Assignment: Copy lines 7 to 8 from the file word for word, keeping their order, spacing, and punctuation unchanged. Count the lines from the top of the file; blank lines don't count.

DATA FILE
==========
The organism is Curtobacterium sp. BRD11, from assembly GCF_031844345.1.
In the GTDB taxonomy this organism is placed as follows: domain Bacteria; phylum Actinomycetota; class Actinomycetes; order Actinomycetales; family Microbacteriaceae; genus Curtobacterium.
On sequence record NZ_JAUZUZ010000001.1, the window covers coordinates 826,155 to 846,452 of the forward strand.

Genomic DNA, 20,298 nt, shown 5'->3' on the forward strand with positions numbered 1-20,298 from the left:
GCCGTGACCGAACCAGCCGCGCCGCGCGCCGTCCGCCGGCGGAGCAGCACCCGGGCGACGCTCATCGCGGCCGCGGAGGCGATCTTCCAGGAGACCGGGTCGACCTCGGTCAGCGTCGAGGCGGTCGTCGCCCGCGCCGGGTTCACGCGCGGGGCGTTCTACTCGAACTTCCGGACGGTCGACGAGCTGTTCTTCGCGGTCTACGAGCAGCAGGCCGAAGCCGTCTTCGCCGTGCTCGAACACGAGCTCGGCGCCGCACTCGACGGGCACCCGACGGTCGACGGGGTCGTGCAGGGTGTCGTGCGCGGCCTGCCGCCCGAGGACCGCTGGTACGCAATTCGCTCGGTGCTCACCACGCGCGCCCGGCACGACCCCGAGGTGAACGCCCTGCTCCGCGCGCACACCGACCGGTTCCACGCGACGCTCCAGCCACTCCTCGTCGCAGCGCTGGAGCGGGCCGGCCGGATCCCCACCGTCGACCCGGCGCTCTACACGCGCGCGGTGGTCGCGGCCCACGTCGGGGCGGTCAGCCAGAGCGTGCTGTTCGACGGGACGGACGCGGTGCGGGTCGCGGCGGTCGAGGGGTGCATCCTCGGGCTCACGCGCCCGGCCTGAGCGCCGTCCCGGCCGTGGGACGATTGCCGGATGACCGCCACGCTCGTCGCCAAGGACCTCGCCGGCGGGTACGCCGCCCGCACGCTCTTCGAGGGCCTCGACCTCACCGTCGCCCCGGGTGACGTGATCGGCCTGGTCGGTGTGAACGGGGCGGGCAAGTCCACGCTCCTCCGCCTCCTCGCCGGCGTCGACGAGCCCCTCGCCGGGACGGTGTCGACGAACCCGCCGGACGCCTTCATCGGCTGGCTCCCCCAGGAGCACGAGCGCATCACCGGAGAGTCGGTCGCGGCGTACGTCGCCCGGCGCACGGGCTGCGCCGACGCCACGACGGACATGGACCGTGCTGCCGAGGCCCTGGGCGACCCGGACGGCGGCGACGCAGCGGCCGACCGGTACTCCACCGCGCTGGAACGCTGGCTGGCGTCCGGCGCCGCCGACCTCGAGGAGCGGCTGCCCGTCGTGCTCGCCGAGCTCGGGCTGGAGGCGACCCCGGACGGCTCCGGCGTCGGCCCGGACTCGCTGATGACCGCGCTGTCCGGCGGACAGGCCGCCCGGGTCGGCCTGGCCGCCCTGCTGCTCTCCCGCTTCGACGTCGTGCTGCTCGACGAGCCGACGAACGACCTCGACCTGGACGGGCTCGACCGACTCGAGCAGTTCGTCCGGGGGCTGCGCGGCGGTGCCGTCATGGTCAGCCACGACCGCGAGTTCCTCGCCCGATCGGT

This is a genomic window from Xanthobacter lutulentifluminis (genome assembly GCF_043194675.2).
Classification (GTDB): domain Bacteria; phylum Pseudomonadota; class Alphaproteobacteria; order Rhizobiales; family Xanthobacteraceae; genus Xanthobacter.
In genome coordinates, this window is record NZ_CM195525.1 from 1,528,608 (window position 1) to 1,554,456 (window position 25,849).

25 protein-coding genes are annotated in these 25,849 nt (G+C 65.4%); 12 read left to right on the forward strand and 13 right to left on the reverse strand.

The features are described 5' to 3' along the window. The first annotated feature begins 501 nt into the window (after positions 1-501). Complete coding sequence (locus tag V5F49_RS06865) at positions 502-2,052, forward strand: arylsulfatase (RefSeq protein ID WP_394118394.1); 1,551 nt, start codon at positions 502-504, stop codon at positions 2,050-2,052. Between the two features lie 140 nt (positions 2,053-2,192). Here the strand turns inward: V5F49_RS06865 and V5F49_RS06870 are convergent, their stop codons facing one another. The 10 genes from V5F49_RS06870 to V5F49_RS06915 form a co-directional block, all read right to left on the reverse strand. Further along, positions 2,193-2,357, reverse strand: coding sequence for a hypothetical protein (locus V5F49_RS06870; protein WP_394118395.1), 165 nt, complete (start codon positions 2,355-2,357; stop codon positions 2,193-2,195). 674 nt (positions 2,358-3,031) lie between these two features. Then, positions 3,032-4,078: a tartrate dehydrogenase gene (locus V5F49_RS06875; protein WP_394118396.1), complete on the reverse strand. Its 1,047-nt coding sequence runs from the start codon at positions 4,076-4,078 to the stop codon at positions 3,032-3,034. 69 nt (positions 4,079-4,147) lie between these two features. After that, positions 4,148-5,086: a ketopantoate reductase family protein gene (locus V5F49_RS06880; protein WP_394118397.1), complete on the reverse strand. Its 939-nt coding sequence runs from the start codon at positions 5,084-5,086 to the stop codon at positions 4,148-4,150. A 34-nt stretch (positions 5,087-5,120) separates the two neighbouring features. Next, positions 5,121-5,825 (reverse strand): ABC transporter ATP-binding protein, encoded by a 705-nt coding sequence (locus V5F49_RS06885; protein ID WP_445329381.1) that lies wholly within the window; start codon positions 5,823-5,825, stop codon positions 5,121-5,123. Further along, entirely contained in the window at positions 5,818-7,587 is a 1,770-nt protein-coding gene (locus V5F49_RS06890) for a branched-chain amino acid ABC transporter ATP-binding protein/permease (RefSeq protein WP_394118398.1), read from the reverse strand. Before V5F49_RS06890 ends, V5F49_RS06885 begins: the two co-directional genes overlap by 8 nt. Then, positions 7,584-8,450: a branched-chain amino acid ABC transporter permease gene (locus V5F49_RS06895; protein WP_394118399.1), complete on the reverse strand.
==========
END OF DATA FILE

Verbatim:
Classification (GTDB): domain Bacteria; phylum Pseudomonadota; class Alphaproteobacteria; order Rhizobiales; family Xanthobacteraceae; genus Xanthobacter.
In genome coordinates, this window is record NZ_CM195525.1 from 1,528,608 (window position 1) to 1,554,456 (window position 25,849).